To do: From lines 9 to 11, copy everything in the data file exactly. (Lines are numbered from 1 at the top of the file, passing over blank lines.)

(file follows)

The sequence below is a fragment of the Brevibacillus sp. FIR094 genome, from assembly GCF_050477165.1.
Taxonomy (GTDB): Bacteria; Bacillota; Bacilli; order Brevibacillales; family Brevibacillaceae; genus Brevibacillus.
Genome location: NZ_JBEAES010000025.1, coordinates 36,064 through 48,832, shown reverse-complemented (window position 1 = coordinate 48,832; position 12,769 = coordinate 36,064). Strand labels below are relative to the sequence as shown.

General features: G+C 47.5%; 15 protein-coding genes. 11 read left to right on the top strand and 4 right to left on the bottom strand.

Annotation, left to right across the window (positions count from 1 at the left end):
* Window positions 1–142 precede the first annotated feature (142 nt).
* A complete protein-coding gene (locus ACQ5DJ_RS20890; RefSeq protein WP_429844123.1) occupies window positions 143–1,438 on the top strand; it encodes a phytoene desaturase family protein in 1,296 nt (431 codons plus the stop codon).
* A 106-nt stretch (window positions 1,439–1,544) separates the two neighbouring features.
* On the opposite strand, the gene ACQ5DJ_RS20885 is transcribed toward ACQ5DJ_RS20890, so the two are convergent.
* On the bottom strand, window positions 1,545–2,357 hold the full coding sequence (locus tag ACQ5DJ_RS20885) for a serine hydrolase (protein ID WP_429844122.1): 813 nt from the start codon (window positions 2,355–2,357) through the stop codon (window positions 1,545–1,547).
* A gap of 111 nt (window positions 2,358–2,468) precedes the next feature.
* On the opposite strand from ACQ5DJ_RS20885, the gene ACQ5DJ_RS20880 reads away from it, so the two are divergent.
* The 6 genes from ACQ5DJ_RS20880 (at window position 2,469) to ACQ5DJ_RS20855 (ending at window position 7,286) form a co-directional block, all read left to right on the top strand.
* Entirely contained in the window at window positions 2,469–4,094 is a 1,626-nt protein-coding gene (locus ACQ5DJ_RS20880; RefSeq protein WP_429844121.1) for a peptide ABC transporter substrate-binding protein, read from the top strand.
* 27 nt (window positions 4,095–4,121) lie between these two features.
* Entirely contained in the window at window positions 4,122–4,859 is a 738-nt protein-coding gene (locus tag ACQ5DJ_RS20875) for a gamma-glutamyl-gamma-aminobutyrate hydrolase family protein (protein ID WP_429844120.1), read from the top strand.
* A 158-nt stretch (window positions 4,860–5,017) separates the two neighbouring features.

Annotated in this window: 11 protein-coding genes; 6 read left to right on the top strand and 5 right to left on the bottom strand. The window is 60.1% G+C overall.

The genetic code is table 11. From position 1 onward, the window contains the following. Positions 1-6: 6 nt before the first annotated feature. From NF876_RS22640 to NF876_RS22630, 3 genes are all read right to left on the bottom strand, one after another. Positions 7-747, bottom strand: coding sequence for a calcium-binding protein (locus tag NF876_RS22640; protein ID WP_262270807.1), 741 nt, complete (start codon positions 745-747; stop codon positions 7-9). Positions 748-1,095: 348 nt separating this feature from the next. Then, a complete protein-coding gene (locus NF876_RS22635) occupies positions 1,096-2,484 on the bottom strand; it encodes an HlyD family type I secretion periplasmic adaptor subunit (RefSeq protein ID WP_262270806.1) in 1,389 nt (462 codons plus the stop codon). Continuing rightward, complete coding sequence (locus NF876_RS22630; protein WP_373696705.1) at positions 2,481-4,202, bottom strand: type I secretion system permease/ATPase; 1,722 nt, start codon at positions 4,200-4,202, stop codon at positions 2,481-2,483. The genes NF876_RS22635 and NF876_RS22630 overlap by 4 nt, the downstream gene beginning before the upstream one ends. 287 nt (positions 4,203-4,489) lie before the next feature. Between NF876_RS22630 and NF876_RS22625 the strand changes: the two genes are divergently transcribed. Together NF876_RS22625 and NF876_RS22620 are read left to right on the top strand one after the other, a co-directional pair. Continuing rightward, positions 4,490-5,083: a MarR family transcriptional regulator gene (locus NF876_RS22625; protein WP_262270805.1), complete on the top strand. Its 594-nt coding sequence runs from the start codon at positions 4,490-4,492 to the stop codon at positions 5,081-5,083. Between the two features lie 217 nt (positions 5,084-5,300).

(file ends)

* On the opposite strand, the gene ACQ5DJ_RS20885 is transcribed toward ACQ5DJ_RS20890, so the two are convergent.
* On the bottom strand, window positions 1,545–2,357 hold the full coding sequence (locus tag ACQ5DJ_RS20885) for a serine hydrolase (protein ID WP_429844122.1): 813 nt from the start codon (window positions 2,355–2,357) through the stop codon (window positions 1,545–1,547).
* A gap of 111 nt (window positions 2,358–2,468) precedes the next feature.